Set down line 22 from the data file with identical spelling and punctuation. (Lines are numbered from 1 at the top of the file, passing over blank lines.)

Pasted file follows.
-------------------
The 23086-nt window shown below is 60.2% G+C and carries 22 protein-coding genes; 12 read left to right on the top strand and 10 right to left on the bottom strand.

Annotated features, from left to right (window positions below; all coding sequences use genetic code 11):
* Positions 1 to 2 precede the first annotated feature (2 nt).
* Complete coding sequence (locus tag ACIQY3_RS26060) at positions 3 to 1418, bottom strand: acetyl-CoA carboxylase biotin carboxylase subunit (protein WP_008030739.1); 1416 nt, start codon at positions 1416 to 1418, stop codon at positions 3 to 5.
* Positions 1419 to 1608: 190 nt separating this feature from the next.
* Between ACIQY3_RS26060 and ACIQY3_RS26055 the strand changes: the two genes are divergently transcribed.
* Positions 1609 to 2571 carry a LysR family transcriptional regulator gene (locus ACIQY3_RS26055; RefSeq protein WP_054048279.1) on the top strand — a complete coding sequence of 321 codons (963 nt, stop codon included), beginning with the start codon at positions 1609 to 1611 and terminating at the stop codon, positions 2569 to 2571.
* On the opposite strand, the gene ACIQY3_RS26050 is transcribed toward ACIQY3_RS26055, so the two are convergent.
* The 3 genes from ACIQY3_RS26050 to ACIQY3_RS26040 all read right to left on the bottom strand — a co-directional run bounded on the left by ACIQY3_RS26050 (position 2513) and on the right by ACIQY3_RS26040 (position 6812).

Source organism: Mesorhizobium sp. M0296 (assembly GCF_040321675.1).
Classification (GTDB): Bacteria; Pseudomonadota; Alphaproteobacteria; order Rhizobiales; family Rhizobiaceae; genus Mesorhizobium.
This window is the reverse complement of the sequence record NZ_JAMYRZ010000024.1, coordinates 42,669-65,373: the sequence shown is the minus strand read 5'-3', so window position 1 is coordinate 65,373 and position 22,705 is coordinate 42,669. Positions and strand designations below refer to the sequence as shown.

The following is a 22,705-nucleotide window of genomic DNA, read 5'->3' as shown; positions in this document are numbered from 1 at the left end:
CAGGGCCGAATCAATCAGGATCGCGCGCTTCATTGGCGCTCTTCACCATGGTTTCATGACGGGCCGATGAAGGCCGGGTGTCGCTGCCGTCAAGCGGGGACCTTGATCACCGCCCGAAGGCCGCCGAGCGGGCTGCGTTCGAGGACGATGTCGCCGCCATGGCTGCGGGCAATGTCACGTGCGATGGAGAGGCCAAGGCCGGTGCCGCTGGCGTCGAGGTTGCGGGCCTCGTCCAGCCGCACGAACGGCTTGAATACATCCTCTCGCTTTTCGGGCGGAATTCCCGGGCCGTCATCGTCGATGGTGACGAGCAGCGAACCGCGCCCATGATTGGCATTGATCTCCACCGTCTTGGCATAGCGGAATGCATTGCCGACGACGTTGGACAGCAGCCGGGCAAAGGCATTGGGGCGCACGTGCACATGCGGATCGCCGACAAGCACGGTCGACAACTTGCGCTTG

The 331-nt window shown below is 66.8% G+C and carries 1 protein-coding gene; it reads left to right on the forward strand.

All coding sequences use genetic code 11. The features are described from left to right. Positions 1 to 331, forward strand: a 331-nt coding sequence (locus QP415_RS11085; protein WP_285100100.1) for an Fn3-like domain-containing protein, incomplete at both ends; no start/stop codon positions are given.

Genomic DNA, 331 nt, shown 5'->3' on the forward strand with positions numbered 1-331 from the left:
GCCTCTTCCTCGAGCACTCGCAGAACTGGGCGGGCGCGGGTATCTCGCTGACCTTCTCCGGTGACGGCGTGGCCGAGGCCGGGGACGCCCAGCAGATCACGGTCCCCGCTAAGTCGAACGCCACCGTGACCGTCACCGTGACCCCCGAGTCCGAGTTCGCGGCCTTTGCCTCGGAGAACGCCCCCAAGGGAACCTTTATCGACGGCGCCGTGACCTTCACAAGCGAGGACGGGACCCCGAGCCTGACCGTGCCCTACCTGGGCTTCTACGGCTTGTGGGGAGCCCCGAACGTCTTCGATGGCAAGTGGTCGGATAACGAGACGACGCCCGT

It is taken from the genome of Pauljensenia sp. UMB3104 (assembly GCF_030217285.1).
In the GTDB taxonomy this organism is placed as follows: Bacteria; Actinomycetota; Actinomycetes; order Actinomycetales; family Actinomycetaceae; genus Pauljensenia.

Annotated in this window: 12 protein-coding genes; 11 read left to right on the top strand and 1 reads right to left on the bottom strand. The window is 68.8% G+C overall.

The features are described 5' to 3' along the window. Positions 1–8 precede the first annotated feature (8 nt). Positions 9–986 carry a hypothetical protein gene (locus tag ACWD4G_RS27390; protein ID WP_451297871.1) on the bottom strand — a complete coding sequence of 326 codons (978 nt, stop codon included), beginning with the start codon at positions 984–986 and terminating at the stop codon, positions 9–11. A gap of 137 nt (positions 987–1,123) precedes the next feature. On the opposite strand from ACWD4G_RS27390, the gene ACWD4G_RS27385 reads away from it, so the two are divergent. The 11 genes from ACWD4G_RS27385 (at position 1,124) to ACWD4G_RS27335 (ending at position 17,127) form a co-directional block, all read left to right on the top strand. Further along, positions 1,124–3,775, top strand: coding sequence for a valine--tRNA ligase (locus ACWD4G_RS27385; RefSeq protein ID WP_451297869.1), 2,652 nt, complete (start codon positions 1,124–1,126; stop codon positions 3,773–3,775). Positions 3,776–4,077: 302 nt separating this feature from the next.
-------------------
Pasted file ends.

The features are described 5' to 3' along the window. Positions 1–8 precede the first annotated feature (8 nt). Positions 9–986 carry a hypothetical protein gene (locus tag ACWD4G_RS27390; protein ID WP_451297871.1) on the bottom strand — a complete coding sequence of 326 codons (978 nt, stop codon included), beginning with the start codon at positions 984–986 and terminating at the stop codon, positions 9–11. A gap of 137 nt (positions 987–1,123) precedes the next feature. On the opposite strand from ACWD4G_RS27390, the gene ACWD4G_RS27385 reads away from it, so the two are divergent. The 11 genes from ACWD4G_RS27385 (at position 1,124) to ACWD4G_RS27335 (ending at position 17,127) form a co-directional block, all read left to right on the top strand. Further along, positions 1,124–3,775, top strand: coding sequence for a valine--tRNA ligase (locus ACWD4G_RS27385; RefSeq protein ID WP_451297869.1), 2,652 nt, complete (start codon positions 1,124–1,126; stop codon positions 3,773–3,775). Positions 3,776–4,077: 302 nt separating this feature from the next.